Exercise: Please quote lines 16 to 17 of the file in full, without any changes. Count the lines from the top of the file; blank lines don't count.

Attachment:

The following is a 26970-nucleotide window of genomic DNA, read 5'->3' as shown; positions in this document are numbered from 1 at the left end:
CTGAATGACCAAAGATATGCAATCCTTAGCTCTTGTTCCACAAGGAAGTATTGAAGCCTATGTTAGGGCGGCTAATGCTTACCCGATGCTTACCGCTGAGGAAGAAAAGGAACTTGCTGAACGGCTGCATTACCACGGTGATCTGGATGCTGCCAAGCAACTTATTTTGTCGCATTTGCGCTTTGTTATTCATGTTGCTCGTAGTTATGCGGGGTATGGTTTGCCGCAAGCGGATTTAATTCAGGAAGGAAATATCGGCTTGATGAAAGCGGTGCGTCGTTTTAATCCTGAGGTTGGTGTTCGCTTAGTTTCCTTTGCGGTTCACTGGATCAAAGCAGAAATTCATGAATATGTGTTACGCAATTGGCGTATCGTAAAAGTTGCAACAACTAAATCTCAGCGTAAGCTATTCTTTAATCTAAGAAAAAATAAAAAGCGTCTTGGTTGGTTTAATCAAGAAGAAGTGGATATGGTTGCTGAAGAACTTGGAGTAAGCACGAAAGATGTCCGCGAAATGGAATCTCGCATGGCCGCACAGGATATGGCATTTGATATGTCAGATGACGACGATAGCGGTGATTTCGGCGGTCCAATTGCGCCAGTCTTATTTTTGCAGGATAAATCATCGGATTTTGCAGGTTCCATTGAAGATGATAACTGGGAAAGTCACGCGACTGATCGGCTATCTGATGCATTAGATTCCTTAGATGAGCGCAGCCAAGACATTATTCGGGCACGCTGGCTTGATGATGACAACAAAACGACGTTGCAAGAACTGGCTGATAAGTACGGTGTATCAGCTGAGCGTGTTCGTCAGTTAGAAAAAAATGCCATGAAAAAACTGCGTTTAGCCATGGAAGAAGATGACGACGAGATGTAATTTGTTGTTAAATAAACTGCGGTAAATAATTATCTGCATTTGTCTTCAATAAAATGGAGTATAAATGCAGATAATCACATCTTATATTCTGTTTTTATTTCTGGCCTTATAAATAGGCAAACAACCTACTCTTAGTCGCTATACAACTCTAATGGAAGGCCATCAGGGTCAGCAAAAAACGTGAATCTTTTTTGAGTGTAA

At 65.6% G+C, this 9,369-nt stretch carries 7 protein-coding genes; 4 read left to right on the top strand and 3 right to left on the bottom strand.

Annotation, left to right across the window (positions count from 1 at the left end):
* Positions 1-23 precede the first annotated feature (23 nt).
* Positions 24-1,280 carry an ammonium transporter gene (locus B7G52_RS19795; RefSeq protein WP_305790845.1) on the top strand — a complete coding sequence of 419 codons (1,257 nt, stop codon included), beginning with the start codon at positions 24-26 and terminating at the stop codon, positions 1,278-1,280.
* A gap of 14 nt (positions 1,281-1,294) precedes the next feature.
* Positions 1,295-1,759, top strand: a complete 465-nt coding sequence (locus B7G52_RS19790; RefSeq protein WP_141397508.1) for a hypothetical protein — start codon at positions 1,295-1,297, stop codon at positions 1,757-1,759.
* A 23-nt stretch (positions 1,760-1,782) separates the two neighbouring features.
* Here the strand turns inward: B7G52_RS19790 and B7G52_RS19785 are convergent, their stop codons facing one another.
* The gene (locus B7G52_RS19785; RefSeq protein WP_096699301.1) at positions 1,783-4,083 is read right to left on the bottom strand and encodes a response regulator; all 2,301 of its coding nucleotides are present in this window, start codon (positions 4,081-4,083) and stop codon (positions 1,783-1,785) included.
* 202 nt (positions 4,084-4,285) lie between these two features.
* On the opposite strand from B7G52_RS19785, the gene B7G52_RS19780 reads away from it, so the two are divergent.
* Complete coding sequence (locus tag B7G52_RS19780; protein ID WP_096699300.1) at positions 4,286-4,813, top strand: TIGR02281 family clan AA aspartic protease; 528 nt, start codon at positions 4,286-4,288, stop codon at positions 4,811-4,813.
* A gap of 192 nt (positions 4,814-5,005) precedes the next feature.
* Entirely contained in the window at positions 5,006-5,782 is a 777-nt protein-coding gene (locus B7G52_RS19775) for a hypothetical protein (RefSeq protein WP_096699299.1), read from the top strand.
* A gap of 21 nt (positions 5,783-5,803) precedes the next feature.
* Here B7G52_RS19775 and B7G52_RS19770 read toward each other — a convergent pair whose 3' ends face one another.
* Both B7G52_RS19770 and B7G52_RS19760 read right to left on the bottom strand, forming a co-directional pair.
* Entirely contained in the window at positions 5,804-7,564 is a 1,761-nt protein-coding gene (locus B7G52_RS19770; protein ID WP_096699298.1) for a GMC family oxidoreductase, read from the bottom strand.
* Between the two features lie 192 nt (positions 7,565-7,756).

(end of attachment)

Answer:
* Entirely contained in the window at positions 5,006-5,782 is a 777-nt protein-coding gene (locus B7G52_RS19775) for a hypothetical protein (RefSeq protein WP_096699299.1), read from the top strand.
* A gap of 21 nt (positions 5,783-5,803) precedes the next feature.